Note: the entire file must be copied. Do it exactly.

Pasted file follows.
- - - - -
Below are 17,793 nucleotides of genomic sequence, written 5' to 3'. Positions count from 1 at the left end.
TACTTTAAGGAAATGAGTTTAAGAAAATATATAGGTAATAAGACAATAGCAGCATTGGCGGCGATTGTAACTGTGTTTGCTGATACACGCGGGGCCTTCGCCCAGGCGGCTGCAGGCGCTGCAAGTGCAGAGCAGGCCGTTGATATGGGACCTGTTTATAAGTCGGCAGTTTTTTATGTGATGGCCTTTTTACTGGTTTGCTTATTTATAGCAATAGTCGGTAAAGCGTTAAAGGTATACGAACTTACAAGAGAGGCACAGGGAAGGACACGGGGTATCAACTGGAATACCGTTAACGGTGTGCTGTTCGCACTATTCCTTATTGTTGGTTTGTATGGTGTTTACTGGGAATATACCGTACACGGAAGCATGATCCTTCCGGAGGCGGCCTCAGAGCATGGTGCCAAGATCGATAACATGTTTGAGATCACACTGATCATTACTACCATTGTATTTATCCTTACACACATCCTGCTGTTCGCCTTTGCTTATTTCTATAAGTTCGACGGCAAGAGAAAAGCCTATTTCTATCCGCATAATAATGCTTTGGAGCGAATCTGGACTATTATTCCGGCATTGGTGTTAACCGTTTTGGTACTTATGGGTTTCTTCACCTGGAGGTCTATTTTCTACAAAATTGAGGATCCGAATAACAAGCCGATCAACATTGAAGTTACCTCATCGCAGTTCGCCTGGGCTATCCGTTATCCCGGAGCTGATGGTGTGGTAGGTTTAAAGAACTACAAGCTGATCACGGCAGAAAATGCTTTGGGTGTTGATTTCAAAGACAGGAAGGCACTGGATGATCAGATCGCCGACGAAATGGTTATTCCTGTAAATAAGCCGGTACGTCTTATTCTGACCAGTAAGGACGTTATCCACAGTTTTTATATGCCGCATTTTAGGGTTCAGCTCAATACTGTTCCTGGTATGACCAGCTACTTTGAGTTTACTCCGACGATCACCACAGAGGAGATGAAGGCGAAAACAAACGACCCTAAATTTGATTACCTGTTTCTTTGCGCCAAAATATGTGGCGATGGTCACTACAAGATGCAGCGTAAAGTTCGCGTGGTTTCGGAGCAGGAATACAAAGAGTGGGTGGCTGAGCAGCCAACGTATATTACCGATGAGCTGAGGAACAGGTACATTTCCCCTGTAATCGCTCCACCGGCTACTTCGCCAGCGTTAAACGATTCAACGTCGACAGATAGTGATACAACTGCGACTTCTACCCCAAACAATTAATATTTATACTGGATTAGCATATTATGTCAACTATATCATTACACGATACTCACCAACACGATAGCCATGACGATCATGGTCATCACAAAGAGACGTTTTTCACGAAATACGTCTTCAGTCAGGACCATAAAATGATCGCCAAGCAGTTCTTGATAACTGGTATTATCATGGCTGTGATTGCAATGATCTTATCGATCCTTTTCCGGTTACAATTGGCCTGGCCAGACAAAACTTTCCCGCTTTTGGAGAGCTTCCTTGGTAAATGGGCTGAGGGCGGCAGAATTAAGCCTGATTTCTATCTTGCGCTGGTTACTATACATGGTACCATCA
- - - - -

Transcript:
Below are 17,793 nucleotides of genomic sequence, written 5' to 3'. Positions count from 1 at the left end.
TACTTTAAGGAAATGAGTTTAAGAAAATATATAGGTAATAAGACAATAGCAGCATTGGCGGCGATTGTAACTGTGTTTGCTGATACACGCGGGGCCTTCGCCCAGGCGGCTGCAGGCGCTGCAAGTGCAGAGCAGGCCGTTGATATGGGACCTGTTTATAAGTCGGCAGTTTTTTATGTGATGGCCTTTTTACTGGTTTGCTTATTTATAGCAATAGTCGGTAAAGCGTTAAAGGTATACGAACTTACAAGAGAGGCACAGGGAAGGACACGGGGTATCAACTGGAATACCGTTAACGGTGTGCTGTTCGCACTATTCCTTATTGTTGGTTTGTATGGTGTTTACTGGGAATATACCGTACACGGAAGCATGATCCTTCCGGAGGCGGCCTCAGAGCATGGTGCCAAGATCGATAACATGTTTGAGATCACACTGATCATTACTACCATTGTATTTATCCTTACACACATCCTGCTGTTCGCCTTTGCTTATTTCTATAAGTTCGACGGCAAGAGAAAAGCCTATTTCTATCCGCATAATAATGCTTTGGAGCGAATCTGGACTATTATTCCGGCATTGGTGTTAACCGTTTTGGTACTTATGGGTTTCTTCACCTGGAGGTCTATTTTCTACAAAATTGAGGATCCGAATAACAAGCCGATCAACATTGAAGTTACCTCATCGCAGTTCGCCTGGGCTATCCGTTATCCCGGAGCTGATGGTGTGGTAGGTTTAAAGAACTACAAGCTGATCACGGCAGAAAATGCTTTGGGTGTTGATTTCAAAGACAGGAAGGCACTGGATGATCAGATCGCCGACGAAATGGTTATTCCTGTAAATAAGCCGGTACGTCTTATTCTGACCAGTAAGGACGTTATCCACAGTTTTTATATGCCGCATTTTAGGGTTCAGCTCAATACTGTTCCTGGTATGACCAGCTACTTTGAGTTTACTCCGACGATCACCACAGAGGAGATGAAGGCGAAAACAAACGACCCTAAATTTGATTACCTGTTTCTTTGCGCCAAAATATGTGGCGATGGTCACTACAAGATGCAGCGTAAAGTTCGCGTGGTTTCGGAGCAGGAATACAAAGAGTGGGTGGCTGAGCAGCCAACGTATATTACCGATGAGCTGAGGAACAGGTACATTTCCCCTGTAATCGCTCCACCGGCTACTTCGCCAGCGTTAAACGATTCAACGTCGACAGATAGTGATACAACTGCGACTTCTACCCCAAACAATTAATATTTATACTGGATTAGCATATTATGTCAACTATATCATTACACGATACTCACCAACACGATAGCCATGACGATCATGGTCATCACAAAGAGACGTTTTTCACGAAATACGTCTTCAGTCAGGACCATAAAATGATCGCCAAGCAGTTCTTGATAACTGGTATTATCATGGCTGTGATTGCAATGATCTTATCGATCCTTTTCCGGTTACAATTGGCCTGGCCAGACAAAACTTTCCCGCTTTTGGAGAGCTTCCTTGGTAAATGGGCTGAGGGCGGCAGAATTAAGCCTGATTTCTATCTTGCGCTGGTTACTATACATGGTACCATCA